• Crystal White

The Importance of Darkness

Rest, Recovery, and Recreation

When most of us think of #darkness, a #fear wells up inside, a fear that is not easy to identify. Is it rational? Probably not, however there it is.

“There are different kinds of darkness,” Rhys said. I kept my eyes shut. “There is the darkness that frightens, the darkness that soothes, the darkness that is restful.” I pictured each. “There is the darkness of lovers, and the darkness of assassins. It becomes what the bearer wishes it to be, needs it to be. It is not wholly bad or good.” ― Sarah J. Maas

Is this an evolutionary fear or a product of our imaginations? We, humans, are rather creative creatures. It is hard to know if this fear comes from the time of megafauna and our need to protect ourselves from predators at night or more recent development in response to the removal of darkness from our homes with outdoor/indoor lighting.

What are the odds of having a sizable #predator attack you at night? Very slim. Does it happen? Yes! Is it likely that a mountain lion or black bear is waiting for you by your driveway tonight? No! You are more likely to die in a car accident than be attacked at your back door by a large predatory animal. So why are we so afraid of the dark?

Think about your unsolicited response when you come across a rattlesnake. I guarantee you if you see it or hear it, you will move in the opposite direction before you even realize you are moving. That is an evolutionary response to a known threat for humans. It feels very different, more critical than our fear of darkness.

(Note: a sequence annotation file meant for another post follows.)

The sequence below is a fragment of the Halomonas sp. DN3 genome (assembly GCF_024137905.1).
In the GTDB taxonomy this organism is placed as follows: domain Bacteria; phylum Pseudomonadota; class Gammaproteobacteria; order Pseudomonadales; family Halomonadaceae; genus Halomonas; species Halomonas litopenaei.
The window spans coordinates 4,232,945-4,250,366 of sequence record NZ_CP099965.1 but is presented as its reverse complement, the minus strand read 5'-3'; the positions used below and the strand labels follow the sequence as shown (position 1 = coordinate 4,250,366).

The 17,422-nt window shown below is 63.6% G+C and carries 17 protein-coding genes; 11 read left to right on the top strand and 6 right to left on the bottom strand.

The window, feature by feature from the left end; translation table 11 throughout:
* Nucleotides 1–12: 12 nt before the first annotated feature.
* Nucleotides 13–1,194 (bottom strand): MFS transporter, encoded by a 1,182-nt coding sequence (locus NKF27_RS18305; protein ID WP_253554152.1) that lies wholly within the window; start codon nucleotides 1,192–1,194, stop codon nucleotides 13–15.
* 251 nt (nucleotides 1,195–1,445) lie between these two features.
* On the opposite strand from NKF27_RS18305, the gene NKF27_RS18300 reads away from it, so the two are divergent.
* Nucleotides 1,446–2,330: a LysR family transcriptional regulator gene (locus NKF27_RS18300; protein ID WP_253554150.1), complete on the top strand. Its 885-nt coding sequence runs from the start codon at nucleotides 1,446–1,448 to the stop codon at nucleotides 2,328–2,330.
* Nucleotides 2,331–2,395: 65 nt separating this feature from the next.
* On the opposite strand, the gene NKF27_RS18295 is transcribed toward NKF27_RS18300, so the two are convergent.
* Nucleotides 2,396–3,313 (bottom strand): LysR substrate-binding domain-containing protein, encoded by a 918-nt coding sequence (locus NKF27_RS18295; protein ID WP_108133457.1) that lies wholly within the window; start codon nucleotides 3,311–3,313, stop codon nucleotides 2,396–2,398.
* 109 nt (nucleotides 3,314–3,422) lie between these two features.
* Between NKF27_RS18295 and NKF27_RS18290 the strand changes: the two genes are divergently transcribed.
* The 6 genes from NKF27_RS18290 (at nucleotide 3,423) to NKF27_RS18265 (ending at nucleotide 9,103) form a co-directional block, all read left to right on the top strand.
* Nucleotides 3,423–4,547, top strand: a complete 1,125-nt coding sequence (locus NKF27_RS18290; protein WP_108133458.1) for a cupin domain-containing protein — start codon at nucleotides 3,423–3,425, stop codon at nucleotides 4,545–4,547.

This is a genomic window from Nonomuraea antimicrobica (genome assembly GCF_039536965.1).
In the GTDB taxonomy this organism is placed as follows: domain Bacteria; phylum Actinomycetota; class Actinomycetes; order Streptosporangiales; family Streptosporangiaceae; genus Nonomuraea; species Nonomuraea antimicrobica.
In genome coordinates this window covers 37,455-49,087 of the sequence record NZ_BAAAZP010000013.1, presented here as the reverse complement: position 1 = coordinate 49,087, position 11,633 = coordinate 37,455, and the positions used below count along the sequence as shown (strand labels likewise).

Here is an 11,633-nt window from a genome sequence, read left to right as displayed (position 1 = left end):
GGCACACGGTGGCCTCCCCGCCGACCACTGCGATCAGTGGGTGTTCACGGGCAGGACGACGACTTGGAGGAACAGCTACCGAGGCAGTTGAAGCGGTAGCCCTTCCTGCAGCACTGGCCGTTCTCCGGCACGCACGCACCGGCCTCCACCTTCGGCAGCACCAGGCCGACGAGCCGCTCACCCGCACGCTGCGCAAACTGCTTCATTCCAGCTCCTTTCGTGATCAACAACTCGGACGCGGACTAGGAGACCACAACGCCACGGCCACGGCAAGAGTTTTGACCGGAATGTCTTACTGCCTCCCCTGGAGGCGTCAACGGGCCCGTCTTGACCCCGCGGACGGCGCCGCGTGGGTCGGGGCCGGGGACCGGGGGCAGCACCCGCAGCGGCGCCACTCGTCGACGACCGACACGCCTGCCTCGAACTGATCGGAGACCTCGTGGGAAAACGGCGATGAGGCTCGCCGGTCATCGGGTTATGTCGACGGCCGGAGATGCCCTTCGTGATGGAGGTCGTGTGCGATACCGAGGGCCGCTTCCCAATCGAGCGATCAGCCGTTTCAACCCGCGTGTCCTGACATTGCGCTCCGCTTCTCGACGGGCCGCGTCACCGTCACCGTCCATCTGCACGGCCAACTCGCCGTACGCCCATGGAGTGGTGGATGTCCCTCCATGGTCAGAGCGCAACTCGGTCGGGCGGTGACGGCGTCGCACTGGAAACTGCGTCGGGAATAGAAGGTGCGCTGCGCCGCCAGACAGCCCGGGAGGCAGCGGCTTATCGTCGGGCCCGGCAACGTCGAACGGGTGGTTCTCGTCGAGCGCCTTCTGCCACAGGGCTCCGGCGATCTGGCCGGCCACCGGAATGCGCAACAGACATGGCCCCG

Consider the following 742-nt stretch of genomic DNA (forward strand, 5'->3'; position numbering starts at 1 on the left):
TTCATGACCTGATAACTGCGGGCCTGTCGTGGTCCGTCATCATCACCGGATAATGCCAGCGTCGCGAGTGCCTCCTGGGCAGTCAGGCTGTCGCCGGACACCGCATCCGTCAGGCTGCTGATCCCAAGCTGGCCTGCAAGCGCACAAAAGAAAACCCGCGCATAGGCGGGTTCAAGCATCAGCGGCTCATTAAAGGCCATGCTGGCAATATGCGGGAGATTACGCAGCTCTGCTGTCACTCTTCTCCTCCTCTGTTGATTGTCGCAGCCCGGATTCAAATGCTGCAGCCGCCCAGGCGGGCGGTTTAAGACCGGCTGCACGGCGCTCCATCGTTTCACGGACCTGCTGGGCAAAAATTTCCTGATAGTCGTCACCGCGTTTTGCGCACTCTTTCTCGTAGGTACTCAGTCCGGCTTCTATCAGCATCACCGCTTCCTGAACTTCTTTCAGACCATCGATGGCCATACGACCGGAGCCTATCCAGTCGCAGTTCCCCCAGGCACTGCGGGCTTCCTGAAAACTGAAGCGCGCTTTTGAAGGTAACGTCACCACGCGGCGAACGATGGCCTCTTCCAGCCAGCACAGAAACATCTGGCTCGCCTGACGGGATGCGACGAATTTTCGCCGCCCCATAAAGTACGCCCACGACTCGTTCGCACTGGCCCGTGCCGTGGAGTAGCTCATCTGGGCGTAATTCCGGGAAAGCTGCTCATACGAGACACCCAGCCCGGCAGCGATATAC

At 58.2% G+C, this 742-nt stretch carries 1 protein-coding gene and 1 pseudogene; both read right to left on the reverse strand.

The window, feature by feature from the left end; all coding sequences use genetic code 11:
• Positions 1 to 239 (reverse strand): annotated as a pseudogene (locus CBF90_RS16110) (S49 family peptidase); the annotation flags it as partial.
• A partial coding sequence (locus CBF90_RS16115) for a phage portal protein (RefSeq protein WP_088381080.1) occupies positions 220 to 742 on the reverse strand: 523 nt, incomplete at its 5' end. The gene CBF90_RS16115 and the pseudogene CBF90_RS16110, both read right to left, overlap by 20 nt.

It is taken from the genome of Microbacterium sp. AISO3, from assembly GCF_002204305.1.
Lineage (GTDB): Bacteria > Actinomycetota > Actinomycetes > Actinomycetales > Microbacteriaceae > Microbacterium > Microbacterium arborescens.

Most likely, our fear of night has more to do with how our eyes work. At night, the rods of our eyes take over from the color-loving cones. When our eyes are in "rod mode," we see varying shades of grey making it difficult to see with clarity or depth. We simply cannot see as precisely as we can with our cones. This makes it challenging to move about quickly if needed, not a comfortable feeling for any form of life except maybe a sloth.

We are learning that darkness is physically essential to our #health, #happiness, and general well being. Our bodies, like all life on Earth, have developed under a day and night cycle, a monthly pattern of light and dark. This pattern is what our biorhythms are linked to. #Melatonin, a hormone responsible for #rest, #recovery, and regulation of blood pressure, begins to be produced in your body once you are asleep. If we are exposed to blue or white light at night, melatonin production halts and will not begin again until the next night. When our bodies are at rest, that is when healing begins.

I challenge us all to rethink our relationship with darkness, to embrace it with open arms. It is entirely something to be out underneath a star-filled sky in the stillness of the night. Why not give it a go? If your fear of darkness gets the best of you, invite some friends to join you in your endeavor to make friends with darkness.

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